Laser machining was not satisfactory because of the large number of holes which must be formed one at a time, because of residual tungsten deposits on the BN insulation, and because the high transparency of the grid requires the holes to be close together so that heat dissipation problems arise during the laser machining. Chemical etching of BN to make the grid structures has not been attempted because the etching takes are too long, the required aspect ratio of holes cannot be obtained, and severe undercutting of the structure will occur.
A process has been developed which combines photolithography, etching, and air erosion. It has been shown to provide speed in fabrication and the requisite resolution and cutting depth. The technique shows real promise in solving the problems of fabrication of grid patterns with fine detail.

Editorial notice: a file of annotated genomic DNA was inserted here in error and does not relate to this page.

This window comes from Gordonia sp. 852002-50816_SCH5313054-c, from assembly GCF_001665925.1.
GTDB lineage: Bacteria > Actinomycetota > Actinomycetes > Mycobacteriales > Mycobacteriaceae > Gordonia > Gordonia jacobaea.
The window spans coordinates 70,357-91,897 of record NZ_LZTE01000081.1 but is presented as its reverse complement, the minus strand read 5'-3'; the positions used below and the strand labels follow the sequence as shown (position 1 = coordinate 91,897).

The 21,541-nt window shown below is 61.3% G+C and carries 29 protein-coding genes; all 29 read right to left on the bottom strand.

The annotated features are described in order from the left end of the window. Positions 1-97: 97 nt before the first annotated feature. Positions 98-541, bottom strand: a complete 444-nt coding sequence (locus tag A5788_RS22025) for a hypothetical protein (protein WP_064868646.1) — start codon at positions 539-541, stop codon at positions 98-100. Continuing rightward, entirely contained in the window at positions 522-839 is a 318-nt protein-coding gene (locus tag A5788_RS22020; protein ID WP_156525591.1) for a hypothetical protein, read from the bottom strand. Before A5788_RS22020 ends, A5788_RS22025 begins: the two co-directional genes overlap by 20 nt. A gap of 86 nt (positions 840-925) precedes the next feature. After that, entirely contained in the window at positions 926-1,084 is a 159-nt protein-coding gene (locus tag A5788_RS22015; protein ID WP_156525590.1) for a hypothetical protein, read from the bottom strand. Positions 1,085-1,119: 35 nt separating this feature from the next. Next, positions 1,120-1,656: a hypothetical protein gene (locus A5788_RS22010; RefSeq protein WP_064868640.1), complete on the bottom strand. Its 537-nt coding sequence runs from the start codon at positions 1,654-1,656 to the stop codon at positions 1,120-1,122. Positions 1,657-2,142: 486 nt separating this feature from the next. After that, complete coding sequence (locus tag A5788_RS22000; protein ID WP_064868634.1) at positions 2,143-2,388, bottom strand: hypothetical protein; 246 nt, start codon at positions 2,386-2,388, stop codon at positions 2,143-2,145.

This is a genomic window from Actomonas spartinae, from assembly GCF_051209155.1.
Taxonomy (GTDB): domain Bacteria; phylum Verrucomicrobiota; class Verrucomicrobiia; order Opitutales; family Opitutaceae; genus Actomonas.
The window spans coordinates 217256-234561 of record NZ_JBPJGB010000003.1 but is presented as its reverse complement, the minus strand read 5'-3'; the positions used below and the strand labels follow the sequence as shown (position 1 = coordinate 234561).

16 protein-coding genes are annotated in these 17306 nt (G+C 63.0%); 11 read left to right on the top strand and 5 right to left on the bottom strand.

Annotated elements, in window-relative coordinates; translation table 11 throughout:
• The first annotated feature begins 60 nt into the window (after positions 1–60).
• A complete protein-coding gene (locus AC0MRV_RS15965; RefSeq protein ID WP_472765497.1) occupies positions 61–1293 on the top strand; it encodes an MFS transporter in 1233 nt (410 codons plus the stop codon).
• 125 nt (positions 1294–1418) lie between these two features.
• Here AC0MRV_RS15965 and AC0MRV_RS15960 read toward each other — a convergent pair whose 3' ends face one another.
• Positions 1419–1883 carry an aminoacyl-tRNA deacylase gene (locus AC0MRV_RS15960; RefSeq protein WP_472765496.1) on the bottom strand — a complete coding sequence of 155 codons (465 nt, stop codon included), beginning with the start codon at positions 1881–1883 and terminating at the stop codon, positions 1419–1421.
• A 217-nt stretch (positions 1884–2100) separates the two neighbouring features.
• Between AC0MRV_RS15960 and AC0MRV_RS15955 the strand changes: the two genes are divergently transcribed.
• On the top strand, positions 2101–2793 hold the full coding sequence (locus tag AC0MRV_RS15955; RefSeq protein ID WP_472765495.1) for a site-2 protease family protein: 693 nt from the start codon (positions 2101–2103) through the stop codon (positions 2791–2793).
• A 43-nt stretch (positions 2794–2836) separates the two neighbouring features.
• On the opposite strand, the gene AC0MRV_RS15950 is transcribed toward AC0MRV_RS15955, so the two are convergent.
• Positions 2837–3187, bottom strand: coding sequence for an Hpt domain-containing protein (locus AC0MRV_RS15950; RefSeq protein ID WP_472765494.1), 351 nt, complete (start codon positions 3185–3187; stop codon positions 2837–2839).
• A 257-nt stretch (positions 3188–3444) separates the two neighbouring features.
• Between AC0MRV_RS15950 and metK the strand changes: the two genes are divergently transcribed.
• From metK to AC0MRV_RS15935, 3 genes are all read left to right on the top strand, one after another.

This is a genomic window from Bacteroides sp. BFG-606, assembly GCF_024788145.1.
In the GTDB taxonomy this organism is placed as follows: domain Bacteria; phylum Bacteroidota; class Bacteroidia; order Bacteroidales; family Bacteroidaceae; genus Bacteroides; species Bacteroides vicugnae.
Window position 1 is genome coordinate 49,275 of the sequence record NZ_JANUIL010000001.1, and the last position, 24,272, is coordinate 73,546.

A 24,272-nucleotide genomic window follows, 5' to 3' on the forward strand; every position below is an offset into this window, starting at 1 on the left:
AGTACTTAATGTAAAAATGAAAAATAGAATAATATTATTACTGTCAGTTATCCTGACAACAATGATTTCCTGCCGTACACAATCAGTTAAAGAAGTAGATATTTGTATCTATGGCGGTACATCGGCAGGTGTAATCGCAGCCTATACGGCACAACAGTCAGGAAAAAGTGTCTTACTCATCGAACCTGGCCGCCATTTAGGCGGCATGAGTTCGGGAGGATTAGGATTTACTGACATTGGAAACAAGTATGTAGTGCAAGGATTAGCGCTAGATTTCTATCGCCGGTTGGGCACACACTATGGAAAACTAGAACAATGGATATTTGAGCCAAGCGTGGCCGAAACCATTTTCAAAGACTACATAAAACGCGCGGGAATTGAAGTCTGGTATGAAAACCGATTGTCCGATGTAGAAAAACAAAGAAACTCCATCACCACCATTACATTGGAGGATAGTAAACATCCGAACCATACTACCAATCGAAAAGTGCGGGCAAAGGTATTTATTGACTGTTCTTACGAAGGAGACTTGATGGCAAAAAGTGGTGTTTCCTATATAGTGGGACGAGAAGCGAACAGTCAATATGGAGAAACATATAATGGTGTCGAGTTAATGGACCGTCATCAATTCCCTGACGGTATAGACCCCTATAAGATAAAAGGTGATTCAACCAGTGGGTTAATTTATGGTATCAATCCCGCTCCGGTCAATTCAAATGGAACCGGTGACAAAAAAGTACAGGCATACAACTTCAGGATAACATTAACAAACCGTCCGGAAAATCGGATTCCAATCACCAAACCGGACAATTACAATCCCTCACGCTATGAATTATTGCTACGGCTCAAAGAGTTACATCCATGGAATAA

The mechanical requirements of a bonded grid tube at the desired frequencies are rather stringent. The dimensions of the grid opening must be of the order of 1 to 0.5 mils, and a cathode 3/4 inch in diameter with a grid of 75 percent transparency requires approximately one million holes cut through successive layers of tungsten (3 μm thick), Si3 N4 (1 μm), BN (10 μm), Si3 N4 (1 μm), and into the tungsten cathode. It is permissible for a few percent of the holes to be incompletely opened. However, the layered structure cannot be allowed to tear away in regions of appreciable size, because the anode will be able to directly affect the cathode holes in those regions and grid control will suffer. The number of openings can be reduced to about 10,000 by using slots having a 10/1 planar aspect ratio. After processing, the cathode surface must be clean for good emission, and the BN surfaces must be free of conductive metal films which would short grid to cathode. There are too many holes to be economically cut sequentially, and the processing used should allow individual steps to be carried out simultaneously on a number of cathodes with rapid setup and processing. Where processing techniques such as photolithography are used, the need for mask alignment should be avoided.